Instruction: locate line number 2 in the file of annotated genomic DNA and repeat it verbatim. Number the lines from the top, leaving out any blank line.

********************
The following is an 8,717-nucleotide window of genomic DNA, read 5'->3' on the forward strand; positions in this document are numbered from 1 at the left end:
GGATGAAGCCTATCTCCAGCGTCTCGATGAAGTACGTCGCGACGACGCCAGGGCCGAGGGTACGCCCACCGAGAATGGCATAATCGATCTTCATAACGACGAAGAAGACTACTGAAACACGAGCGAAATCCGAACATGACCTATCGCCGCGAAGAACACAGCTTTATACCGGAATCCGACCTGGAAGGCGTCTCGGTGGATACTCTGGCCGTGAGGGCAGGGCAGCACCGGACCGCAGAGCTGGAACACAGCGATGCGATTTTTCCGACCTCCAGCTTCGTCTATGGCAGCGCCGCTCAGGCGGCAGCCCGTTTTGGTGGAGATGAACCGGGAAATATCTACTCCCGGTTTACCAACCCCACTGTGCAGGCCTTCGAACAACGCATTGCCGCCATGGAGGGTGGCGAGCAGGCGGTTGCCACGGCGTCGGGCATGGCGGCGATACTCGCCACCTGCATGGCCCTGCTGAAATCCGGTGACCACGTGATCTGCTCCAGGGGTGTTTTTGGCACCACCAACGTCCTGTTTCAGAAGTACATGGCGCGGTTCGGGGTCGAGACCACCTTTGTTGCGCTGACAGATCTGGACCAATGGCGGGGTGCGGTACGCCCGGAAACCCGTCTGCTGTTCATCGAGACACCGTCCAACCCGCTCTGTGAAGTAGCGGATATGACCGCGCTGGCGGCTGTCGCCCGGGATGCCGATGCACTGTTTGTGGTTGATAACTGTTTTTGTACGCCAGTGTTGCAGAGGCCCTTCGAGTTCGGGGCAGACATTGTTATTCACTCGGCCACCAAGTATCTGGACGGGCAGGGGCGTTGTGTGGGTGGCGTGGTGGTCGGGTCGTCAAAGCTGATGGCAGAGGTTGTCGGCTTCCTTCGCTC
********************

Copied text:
GGATGAAGCCTATCTCCAGCGTCTCGATGAAGTACGTCGCGACGACGCCAGGGCCGAGGGTACGCCCACCGAGAATGGCATAATCGATCTTCATAACGACGAAGAAGACTACTGAAACACGAGCGAAATCCGAACATGACCTATCGCCGCGAAGAACACAGCTTTATACCGGAATCCGACCTGGAAGGCGTCTCGGTGGATACTCTGGCCGTGAGGGCAGGGCAGCACCGGACCGCAGAGCTGGAACACAGCGATGCGATTTTTCCGACCTCCAGCTTCGTCTATGGCAGCGCCGCTCAGGCGGCAGCCCGTTTTGGTGGAGATGAACCGGGAAATATCTACTCCCGGTTTACCAACCCCACTGTGCAGGCCTTCGAACAACGCATTGCCGCCATGGAGGGTGGCGAGCAGGCGGTTGCCACGGCGTCGGGCATGGCGGCGATACTCGCCACCTGCATGGCCCTGCTGAAATCCGGTGACCACGTGATCTGCTCCAGGGGTGTTTTTGGCACCACCAACGTCCTGTTTCAGAAGTACATGGCGCGGTTCGGGGTCGAGACCACCTTTGTTGCGCTGACAGATCTGGACCAATGGCGGGGTGCGGTACGCCCGGAAACCCGTCTGCTGTTCATCGAGACACCGTCCAACCCGCTCTGTGAAGTAGCGGATATGACCGCGCTGGCGGCTGTCGCCCGGGATGCCGATGCACTGTTTGTGGTTGATAACTGTTTTTGTACGCCAGTGTTGCAGAGGCCCTTCGAGTTCGGGGCAGACATTGTTATTCACTCGGCCACCAAGTATCTGGACGGGCAGGGGCGTTGTGTGGGTGGCGTGGTGGTCGGGTCGTCAAAGCTGATGGCAGAGGTTGTCGGCTTCCTTCGCTC